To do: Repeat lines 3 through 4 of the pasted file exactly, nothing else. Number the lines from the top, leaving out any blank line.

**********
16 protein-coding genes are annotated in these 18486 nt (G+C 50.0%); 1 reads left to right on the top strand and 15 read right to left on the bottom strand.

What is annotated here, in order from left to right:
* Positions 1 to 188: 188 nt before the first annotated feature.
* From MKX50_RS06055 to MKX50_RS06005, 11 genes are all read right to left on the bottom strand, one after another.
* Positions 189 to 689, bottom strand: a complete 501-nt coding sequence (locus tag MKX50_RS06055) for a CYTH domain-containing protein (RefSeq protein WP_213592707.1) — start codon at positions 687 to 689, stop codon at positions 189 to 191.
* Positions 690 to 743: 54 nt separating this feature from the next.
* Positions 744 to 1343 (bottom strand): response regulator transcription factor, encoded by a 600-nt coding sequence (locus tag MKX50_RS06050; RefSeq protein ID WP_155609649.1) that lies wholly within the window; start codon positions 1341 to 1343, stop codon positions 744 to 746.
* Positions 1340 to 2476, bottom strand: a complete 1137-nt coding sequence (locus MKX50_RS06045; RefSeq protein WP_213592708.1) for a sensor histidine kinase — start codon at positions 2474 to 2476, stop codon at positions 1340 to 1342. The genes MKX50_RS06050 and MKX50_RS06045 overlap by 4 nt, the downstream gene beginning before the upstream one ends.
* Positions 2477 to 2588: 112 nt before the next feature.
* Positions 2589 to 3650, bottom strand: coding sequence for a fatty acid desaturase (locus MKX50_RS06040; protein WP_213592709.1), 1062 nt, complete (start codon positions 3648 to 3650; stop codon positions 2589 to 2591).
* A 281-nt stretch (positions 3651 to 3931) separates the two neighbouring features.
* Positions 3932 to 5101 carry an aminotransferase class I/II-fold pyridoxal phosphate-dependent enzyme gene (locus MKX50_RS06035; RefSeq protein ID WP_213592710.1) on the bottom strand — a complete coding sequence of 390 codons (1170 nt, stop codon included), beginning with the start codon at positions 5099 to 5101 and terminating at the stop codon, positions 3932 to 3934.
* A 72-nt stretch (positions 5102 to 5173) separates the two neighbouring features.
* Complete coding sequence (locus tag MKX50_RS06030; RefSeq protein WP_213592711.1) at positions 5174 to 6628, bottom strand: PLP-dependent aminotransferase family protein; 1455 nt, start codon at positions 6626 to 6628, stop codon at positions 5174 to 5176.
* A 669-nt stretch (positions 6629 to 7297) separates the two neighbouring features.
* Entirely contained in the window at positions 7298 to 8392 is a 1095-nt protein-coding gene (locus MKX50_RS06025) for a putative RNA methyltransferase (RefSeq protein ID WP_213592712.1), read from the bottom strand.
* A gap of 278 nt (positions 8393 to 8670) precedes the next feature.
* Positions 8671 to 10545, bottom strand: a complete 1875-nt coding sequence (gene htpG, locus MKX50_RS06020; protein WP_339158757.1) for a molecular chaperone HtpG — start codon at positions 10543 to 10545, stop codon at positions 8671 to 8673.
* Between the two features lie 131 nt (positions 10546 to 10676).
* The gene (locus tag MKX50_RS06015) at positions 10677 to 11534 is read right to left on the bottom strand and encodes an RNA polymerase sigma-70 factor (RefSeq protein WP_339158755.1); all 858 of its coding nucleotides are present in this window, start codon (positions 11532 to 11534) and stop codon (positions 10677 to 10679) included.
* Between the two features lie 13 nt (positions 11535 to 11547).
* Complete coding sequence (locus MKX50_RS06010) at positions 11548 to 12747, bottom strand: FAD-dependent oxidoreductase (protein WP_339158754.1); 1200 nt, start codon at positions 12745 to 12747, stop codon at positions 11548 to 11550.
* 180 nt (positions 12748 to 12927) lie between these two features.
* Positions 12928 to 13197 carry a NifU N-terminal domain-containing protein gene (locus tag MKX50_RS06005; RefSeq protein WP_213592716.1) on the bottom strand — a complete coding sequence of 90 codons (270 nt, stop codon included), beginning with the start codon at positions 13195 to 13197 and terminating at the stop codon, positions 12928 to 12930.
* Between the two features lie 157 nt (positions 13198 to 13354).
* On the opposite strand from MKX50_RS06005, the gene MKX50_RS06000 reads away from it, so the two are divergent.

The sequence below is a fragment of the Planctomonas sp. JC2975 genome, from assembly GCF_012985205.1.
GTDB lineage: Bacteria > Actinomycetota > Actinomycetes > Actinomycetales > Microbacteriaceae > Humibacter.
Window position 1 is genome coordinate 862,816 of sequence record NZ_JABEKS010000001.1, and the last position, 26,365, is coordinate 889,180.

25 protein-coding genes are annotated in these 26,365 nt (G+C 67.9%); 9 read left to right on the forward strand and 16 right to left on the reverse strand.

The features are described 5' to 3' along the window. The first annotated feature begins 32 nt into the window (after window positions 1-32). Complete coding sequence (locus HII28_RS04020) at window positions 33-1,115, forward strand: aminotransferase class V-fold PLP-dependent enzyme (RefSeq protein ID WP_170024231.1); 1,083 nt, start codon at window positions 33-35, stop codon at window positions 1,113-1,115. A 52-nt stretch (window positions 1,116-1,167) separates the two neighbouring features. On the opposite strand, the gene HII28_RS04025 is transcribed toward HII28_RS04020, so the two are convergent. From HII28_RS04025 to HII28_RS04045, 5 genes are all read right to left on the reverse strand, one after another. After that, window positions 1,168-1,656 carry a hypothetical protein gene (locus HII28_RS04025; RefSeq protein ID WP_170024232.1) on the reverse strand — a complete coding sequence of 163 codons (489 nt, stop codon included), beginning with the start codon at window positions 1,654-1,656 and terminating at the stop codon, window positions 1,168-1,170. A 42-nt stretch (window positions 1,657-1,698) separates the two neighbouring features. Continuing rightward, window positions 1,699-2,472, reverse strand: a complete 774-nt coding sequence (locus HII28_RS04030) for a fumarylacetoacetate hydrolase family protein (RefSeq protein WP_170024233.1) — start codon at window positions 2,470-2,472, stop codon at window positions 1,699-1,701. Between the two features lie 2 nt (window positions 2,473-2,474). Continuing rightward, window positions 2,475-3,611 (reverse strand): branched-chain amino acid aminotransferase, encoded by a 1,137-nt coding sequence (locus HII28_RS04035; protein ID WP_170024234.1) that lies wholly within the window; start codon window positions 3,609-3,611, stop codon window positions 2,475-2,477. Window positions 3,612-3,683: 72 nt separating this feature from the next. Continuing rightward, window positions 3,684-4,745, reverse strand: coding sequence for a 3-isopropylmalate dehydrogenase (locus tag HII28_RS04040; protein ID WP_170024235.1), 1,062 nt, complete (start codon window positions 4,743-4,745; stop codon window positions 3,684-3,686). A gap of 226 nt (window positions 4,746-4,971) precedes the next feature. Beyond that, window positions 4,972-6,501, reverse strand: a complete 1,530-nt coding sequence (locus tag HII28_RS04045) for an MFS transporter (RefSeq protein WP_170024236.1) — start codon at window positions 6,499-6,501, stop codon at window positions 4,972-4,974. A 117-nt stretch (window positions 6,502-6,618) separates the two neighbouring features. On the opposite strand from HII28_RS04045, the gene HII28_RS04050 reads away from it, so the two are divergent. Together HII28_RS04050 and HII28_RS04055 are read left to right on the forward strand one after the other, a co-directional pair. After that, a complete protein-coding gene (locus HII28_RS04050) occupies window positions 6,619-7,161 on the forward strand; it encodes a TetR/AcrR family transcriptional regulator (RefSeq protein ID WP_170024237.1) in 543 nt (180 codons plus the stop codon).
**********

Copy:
* Positions 1 to 188: 188 nt before the first annotated feature.
* From MKX50_RS06055 to MKX50_RS06005, 11 genes are all read right to left on the bottom strand, one after another.